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Old November 28th, 2021, 12:06 AM   #16
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Re: Please review my video. I need knowledgeable feedback

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Originally Posted by Doug Jensen View Post
Jeff, in my earlier post I asked you what camera this was shot with and what your settings were. Unless I missed it someplace in this thread, you have not provided any of that information, so how can I offer any meaningful advice? What camera? Chances are I have no experience with whatever camera it was, but it would still be good to know.

You're right that the tripod is junk, but that does not entirely account for the jitter that is seen in your second video. The video is jerky and unstable because of the tripod, but the image is JITTERY because the wrong shutter speed was used. What was it? I'm betting it was set way too fast. Am I wrong?

I also suspect your aperture was way too small, thus resulting in problems with diffraction. What was your typical f-stop that you used? I'm betting it was too small. Am I wrong?

The ability to prevent highlights from blowing out without underexposing the rest of the picture BEGINS with the camera's paint menus settings, particularly the gamma setting, that have been chosen. What gamma and/or shooting mode were you using? What is the proper exposure for that gamma choice?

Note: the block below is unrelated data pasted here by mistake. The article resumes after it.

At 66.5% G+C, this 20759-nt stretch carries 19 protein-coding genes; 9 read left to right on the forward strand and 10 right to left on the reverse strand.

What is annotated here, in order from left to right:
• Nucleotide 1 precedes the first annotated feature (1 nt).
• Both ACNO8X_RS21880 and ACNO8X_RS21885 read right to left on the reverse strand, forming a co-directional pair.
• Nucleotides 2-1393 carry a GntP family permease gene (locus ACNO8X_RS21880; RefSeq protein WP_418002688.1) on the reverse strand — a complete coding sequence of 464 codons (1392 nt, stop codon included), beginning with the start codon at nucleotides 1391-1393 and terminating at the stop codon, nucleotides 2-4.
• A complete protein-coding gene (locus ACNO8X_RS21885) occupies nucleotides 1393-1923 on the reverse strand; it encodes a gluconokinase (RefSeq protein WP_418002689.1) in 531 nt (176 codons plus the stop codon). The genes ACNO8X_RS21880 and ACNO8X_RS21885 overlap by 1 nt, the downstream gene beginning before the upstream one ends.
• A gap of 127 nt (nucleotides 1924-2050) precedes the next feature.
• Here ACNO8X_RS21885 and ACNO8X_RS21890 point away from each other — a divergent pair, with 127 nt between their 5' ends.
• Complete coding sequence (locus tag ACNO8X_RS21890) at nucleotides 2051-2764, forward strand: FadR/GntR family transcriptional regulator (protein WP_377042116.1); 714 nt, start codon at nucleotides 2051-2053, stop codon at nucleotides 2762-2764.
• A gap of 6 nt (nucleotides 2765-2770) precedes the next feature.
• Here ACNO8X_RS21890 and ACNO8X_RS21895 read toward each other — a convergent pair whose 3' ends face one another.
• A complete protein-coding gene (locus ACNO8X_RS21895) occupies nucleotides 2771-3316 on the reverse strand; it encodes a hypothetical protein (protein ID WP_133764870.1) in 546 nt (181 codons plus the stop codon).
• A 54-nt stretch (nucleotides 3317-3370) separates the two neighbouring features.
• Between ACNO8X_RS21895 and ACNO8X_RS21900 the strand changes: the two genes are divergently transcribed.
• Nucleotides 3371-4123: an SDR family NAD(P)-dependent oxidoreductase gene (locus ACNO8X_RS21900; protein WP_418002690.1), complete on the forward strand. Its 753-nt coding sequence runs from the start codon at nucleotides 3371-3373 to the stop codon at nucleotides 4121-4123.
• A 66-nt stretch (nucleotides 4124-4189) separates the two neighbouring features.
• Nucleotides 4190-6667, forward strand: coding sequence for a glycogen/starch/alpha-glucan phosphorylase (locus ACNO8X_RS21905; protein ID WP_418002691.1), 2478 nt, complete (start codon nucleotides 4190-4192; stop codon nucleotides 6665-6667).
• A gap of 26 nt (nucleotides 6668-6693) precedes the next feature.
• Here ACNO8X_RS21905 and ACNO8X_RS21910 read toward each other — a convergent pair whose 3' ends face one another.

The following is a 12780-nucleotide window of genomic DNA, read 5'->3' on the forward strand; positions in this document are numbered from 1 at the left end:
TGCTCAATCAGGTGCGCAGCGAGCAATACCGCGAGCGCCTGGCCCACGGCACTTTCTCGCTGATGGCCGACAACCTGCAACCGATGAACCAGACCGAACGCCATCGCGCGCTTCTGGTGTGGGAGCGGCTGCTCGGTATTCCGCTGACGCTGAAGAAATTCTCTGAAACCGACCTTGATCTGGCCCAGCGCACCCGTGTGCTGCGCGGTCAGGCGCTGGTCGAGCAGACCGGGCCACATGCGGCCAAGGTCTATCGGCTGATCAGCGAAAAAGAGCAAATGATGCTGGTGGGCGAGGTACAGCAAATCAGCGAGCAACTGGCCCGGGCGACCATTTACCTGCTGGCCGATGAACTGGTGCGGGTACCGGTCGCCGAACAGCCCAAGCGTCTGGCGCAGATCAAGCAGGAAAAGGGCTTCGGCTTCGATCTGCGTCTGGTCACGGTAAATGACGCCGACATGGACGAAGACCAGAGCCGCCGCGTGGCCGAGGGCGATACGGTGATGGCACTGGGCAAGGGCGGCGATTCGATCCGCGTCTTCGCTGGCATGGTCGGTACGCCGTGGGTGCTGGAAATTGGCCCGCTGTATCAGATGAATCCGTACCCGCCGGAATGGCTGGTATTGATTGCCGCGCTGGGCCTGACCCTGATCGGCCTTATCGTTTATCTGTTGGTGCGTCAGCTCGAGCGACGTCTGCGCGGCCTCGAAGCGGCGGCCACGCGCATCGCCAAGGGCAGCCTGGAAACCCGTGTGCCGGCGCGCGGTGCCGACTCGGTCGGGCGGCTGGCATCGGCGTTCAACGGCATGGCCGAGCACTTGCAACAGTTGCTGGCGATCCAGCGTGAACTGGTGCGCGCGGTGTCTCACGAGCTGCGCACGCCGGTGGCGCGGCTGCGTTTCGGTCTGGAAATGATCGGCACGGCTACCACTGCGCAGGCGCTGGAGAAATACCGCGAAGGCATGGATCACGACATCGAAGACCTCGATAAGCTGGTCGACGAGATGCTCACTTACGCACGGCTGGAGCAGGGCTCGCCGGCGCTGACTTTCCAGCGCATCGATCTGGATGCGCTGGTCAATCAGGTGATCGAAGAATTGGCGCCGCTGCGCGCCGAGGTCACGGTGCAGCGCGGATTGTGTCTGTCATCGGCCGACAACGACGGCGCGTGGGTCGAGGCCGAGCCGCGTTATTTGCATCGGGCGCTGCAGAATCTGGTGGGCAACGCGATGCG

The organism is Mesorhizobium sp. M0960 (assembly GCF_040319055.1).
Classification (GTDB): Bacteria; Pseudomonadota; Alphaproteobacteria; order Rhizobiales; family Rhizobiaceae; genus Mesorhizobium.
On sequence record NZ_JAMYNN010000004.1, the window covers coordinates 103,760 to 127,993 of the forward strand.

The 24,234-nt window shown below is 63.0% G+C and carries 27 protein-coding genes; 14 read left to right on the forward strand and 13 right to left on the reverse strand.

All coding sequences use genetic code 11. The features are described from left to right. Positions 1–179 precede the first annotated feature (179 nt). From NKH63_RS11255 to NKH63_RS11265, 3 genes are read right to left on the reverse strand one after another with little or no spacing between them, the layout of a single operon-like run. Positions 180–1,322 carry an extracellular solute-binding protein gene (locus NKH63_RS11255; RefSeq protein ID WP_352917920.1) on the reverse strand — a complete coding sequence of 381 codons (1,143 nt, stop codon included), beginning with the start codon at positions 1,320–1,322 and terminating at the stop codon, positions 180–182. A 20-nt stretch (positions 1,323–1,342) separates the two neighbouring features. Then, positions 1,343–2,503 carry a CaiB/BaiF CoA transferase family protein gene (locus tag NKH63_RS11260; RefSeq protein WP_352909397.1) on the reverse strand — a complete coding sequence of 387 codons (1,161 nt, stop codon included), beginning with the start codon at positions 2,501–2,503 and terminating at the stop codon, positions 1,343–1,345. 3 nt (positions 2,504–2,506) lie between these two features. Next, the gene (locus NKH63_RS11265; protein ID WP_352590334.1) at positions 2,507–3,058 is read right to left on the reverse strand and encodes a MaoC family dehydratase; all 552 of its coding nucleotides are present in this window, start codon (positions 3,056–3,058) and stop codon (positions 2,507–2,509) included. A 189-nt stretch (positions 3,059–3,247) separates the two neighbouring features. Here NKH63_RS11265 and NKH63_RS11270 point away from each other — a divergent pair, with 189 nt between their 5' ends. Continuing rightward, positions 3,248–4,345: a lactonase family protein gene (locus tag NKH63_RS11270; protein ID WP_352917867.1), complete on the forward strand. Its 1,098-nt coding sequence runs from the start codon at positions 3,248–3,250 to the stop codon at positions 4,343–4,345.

What method are you using to set the exposure during the shoot? Are you using zebras, histogram, waveform, or what? What is your exposure IRE target and how are you determining if you are hitting it, or going over, or going under?

How much leeway does your gamma choice allow before the highlights become irretrievably clipped?

This kind of subject matter is virtually impossbile to capture perfeclty in-camera, so some grading in post is always going to be necessary to bring it to life. Did you grade with Resolve or did you just make some random adjustments with some other program (FCP, Premiere, etc.) that is not up to the task? If you used Resolve, what was your workflow? Where did the scopes say that your whites were hitting? Clearly you let them go way too far. If you didn't use Resolve, why not? it's free.